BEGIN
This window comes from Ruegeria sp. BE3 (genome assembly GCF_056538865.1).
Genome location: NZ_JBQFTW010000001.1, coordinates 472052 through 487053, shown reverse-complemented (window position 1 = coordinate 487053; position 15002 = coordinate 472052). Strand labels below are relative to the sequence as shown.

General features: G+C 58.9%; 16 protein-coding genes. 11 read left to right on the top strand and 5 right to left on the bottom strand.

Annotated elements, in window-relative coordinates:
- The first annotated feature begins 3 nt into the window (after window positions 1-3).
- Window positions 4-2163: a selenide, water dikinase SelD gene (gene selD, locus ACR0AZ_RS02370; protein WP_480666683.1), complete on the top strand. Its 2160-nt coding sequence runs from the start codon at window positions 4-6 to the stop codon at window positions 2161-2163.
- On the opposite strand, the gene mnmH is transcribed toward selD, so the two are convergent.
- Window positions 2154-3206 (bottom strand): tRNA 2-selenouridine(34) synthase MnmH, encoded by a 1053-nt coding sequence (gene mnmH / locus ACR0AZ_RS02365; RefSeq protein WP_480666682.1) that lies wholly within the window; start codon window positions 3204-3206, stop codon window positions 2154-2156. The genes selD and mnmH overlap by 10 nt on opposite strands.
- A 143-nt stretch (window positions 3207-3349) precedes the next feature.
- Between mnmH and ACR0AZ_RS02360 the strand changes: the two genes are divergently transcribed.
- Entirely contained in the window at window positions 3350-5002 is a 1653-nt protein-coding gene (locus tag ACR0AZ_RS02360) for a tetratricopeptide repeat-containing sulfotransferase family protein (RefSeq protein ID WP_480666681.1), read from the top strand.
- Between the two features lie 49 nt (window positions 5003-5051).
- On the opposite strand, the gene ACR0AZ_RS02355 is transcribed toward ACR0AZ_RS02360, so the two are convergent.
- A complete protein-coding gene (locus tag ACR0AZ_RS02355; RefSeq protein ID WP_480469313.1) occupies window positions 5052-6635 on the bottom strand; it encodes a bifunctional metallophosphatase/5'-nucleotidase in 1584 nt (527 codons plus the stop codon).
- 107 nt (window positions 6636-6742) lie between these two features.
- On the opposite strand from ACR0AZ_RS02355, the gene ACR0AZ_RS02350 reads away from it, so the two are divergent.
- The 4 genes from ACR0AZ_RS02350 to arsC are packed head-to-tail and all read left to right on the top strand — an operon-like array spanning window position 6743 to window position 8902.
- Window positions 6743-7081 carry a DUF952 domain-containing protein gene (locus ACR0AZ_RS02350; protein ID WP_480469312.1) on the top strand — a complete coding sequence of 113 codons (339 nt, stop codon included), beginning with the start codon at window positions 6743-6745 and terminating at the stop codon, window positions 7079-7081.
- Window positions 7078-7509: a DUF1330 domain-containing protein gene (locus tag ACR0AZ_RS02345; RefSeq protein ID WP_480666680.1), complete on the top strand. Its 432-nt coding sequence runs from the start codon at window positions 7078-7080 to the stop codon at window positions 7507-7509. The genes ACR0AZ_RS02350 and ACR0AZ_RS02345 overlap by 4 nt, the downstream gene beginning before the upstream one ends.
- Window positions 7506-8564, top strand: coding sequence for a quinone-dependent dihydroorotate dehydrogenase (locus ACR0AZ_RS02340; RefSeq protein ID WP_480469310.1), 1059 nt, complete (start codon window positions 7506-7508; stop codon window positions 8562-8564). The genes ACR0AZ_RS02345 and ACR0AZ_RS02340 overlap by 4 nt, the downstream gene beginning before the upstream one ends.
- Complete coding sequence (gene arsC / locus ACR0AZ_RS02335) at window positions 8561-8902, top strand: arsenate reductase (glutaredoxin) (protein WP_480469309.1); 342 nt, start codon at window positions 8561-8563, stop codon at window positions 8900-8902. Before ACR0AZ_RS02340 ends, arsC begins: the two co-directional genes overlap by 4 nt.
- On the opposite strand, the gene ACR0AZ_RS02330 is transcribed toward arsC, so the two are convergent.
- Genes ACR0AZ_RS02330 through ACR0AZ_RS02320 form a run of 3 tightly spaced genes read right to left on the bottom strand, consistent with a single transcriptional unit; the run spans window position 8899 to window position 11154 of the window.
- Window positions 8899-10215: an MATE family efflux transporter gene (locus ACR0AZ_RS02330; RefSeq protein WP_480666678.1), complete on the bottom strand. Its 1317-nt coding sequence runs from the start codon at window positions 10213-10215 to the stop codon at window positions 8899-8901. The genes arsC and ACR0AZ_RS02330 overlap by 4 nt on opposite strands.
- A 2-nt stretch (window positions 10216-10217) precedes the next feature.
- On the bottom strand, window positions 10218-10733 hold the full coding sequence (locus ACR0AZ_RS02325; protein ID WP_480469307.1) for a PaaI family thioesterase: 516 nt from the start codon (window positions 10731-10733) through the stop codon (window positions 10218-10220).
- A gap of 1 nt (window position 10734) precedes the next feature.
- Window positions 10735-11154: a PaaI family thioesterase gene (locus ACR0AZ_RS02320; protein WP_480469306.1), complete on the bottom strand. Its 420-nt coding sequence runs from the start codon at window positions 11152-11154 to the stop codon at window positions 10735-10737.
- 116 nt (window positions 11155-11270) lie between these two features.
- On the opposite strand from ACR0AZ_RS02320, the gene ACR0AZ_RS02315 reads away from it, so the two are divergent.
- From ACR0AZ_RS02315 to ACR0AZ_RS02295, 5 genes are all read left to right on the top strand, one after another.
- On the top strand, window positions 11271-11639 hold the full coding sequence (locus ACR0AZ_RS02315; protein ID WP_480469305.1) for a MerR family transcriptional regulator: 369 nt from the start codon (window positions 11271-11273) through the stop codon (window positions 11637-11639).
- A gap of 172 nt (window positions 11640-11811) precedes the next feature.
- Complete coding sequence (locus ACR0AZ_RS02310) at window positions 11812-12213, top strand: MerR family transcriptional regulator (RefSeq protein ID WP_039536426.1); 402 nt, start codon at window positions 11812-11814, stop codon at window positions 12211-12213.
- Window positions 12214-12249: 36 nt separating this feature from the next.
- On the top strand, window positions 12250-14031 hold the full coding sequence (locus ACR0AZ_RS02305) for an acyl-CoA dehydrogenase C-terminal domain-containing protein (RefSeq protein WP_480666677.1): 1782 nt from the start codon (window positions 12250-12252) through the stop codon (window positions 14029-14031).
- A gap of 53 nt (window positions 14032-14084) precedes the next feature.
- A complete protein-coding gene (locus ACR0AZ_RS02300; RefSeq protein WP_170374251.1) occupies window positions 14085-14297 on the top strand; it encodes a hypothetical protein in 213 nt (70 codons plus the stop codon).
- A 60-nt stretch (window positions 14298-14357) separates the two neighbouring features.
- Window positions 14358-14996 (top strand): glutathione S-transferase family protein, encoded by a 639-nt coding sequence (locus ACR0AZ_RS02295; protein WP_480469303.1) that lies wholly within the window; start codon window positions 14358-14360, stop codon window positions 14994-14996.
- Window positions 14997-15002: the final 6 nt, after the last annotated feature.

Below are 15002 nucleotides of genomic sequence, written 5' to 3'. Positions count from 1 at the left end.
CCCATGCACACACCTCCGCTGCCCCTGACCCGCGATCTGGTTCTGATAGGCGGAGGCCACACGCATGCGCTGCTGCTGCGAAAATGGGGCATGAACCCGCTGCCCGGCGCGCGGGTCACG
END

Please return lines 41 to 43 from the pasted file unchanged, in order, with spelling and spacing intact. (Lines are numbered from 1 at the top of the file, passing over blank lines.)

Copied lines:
- Window positions 14997-15002: the final 6 nt, after the last annotated feature.

Below are 15002 nucleotides of genomic sequence, written 5' to 3'. Positions count from 1 at the left end.
CCCATGCACACACCTCCGCTGCCCCTGACCCGCGATCTGGTTCTGATAGGCGGAGGCCACACGCATGCGCTGCTGCTGCGAAAATGGGGCATGAACCCGCTGCCCGGCGCGCGGGTCACG